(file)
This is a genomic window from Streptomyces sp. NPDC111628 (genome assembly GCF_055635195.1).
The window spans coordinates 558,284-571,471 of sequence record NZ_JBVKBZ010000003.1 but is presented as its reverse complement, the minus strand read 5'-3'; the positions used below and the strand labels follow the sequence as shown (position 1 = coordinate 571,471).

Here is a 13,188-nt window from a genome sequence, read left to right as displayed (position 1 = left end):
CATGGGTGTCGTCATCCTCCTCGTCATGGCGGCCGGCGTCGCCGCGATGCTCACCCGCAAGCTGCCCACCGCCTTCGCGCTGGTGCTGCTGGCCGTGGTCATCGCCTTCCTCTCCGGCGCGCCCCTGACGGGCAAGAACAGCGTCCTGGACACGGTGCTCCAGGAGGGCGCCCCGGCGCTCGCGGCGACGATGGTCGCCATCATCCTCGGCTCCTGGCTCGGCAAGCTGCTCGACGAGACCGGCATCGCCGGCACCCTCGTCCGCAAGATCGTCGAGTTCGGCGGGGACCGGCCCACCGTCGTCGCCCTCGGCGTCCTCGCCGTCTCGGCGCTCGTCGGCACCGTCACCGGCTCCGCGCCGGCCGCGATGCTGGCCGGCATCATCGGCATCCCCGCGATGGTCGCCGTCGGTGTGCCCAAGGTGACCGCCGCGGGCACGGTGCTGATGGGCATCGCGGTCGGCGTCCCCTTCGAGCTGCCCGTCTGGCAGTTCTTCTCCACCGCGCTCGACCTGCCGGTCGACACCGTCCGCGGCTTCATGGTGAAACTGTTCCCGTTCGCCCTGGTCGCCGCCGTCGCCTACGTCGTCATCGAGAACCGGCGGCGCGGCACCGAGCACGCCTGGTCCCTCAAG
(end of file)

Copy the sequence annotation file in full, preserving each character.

This is a genomic window from Streptomyces sp. NPDC111628 (genome assembly GCF_055635195.1).
The window spans coordinates 558,284-571,471 of sequence record NZ_JBVKBZ010000003.1 but is presented as its reverse complement, the minus strand read 5'-3'; the positions used below and the strand labels follow the sequence as shown (position 1 = coordinate 571,471).

Here is a 13,188-nt window from a genome sequence, read left to right as displayed (position 1 = left end):
CATGGGTGTCGTCATCCTCCTCGTCATGGCGGCCGGCGTCGCCGCGATGCTCACCCGCAAGCTGCCCACCGCCTTCGCGCTGGTGCTGCTGGCCGTGGTCATCGCCTTCCTCTCCGGCGCGCCCCTGACGGGCAAGAACAGCGTCCTGGACACGGTGCTCCAGGAGGGCGCCCCGGCGCTCGCGGCGACGATGGTCGCCATCATCCTCGGCTCCTGGCTCGGCAAGCTGCTCGACGAGACCGGCATCGCCGGCACCCTCGTCCGCAAGATCGTCGAGTTCGGCGGGGACCGGCCCACCGTCGTCGCCCTCGGCGTCCTCGCCGTCTCGGCGCTCGTCGGCACCGTCACCGGCTCCGCGCCGGCCGCGATGCTGGCCGGCATCATCGGCATCCCCGCGATGGTCGCCGTCGGTGTGCCCAAGGTGACCGCCGCGGGCACGGTGCTGATGGGCATCGCGGTCGGCGTCCCCTTCGAGCTGCCCGTCTGGCAGTTCTTCTCCACCGCGCTCGACCTGCCGGTCGACACCGTCCGCGGCTTCATGGTGAAACTGTTCCCGTTCGCCCTGGTCGCCGCCGTCGCCTACGTCGTCATCGAGAACCGGCGGCGCGGCACCGAGCACGCCTGGTCCCTCAAG